The Coast to Coast's new owners are promising to re-energise the gruelling multisport race as they look to lift falling participation numbers.

Queenstown-based Trojan Holdings Limited bought the event from founder and longtime race director Robin Judkins last May.

Trojan Holdings operate several leading adventure and tourism-based businesses including the Milford and Routeburn tracks, the Mt Cook Hermitage, AJ Hackett Bungy and NZ Ski (Coronet Peak, Remarkables and Mt Hutt ski areas).

In their first year owning the race, they have taken on more of an observer's role, getting to know the intricacies of the 243km dash across the South Island and tapping into the mind of Judkins, who has been involved since the inaugural version in 1983. Judkins will serve as race director for the final time today before he takes on a lesser supporting role.

Trojan Holdings director Mike Davies said that since buying the race they had been talking to the multisport fraternity and planning for next year's event. He promised changes, but said the race itself would look virtually identical.

"You've got to get ahead of the pack. It's still got an iconic name. It's probably one of the best multisport events in the world, but over the last four or five years, the numbers have gone backwards. Hopefully we can get numbers back to the 800s and where we used to be seven or eight years ago."

Last year, five-time Longest Day winner Richard Ussher hit out at the state of the race and identified 10 necessary changes to revitalise it.

This included a reduction in race fees, more prize money, more official time stations for athletes and sponsors and new blood at race management level.

Ussher saluted the wonderful work done by Judkins and said without him there would be no race, but felt a change in ownership would breathe fresh life into the Coast to Coast.

"They're definitely making some good noises about where they want to see the race go. They're taking a really pragmatic approach to it. They know what it takes to market an event or product and deal with all the people and logistics. I think it's a good fit for them," Ussher said.

Davies believed there was huge scope to increase the competitor base.

The number of Cantabrians competing had dropped away since the February 2011 earthquake and he said the entry fee (which is over $1000) was a barrier to many. Davies said he would love to see more people from the North Island and overseas flocking to the event, which could be made easier by renting bicycles and kayaks and providing support crews.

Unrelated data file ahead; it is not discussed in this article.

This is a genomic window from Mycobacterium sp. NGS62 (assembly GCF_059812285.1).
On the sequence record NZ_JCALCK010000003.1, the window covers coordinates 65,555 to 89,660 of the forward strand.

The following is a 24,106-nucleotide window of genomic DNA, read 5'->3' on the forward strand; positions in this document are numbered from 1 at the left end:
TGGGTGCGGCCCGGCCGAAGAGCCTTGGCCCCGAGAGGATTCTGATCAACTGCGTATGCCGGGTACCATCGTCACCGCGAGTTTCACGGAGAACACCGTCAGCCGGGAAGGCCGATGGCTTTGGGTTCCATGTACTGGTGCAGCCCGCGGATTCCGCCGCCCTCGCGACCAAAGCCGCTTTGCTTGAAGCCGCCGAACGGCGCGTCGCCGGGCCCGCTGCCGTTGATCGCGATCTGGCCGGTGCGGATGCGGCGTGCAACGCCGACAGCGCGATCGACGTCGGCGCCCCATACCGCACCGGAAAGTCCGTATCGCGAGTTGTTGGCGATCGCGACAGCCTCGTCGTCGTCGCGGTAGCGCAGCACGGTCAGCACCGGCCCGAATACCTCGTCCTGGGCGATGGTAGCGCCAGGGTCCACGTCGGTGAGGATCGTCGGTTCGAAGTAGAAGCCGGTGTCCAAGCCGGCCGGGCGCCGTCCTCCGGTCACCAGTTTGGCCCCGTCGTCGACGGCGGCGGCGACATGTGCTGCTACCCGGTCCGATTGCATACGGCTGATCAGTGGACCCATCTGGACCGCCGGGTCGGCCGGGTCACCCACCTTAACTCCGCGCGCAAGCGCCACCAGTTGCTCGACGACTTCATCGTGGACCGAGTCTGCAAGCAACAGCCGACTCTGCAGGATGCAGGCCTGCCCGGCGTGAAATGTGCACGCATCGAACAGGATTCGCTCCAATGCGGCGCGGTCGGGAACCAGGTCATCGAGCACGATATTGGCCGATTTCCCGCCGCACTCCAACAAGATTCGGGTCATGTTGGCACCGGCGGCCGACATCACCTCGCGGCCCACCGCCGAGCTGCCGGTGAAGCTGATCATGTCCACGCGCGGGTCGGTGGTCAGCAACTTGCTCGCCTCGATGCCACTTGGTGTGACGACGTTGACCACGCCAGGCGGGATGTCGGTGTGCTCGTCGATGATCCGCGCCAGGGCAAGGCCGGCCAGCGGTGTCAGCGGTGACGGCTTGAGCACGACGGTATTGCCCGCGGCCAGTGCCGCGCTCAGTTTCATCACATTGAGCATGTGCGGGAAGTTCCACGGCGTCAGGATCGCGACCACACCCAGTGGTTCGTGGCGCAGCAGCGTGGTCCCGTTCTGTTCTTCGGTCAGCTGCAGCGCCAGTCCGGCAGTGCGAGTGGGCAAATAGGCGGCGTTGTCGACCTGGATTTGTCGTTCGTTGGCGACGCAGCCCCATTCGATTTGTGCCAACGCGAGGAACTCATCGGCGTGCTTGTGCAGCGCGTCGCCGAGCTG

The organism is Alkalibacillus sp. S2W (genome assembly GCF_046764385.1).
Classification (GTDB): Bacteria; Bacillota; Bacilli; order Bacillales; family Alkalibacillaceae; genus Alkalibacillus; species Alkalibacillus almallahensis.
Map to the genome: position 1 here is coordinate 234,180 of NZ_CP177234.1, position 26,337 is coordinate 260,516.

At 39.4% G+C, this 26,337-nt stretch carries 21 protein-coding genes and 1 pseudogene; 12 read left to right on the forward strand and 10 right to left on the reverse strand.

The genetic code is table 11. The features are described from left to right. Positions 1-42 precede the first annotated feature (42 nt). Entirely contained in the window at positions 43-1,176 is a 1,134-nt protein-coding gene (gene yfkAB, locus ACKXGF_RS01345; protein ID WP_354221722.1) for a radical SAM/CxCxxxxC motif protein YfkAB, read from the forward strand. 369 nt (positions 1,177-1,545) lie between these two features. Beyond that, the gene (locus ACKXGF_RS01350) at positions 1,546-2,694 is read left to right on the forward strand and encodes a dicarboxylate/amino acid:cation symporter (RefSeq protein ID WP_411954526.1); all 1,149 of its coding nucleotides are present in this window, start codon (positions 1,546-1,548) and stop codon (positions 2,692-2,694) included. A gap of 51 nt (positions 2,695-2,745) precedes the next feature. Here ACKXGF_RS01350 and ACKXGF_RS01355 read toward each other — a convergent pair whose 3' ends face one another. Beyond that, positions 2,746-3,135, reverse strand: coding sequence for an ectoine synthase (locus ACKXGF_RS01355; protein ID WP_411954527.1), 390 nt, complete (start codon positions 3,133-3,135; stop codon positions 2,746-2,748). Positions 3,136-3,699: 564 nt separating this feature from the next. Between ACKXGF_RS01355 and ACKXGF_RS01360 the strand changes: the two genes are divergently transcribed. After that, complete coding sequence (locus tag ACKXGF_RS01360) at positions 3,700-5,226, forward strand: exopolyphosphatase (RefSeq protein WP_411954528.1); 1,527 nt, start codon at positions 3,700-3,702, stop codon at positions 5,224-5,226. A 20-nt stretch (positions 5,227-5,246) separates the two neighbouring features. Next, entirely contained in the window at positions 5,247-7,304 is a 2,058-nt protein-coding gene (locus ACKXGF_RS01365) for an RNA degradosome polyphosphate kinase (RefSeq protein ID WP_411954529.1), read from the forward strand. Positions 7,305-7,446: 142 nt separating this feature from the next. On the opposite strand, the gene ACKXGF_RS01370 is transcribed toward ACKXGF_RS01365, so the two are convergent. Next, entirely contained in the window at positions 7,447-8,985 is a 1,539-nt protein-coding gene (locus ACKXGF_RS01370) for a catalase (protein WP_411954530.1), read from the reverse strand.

He was also keen to see live timing on the course, which would be relayed back to social network websites like Facebook and Twitter, making it easier for the public to remain informed.

With the rise of other ironman, triathlon and adventure races in New Zealand and overseas during the past decade, Davies said it was important to have a point of difference.

The new owners would look to market the event on a greater scale, tapping into the "big marketing arm" of the other companies they are involved with.

Judkins said there was no question the diversification of sport had been a major challenge for the Coast to Coast.

"It only used to be rugby and netball and that was that."

The effects of the recession could not be under-estimated, with the biggest drop in numbers coming from the urban centres of Auckland, Wellington and Christchurch.

"Once the cities start to pick up again, which it will this year, I see a huge future for the event," Judkins said.

"You have to have the ambition to do it and the determination to do it. Those things are very money dependent. You can't do them without money or time."

Davies said they expected to announce changes in the coming months, once they had completed a debrief of this year's race.

- The Press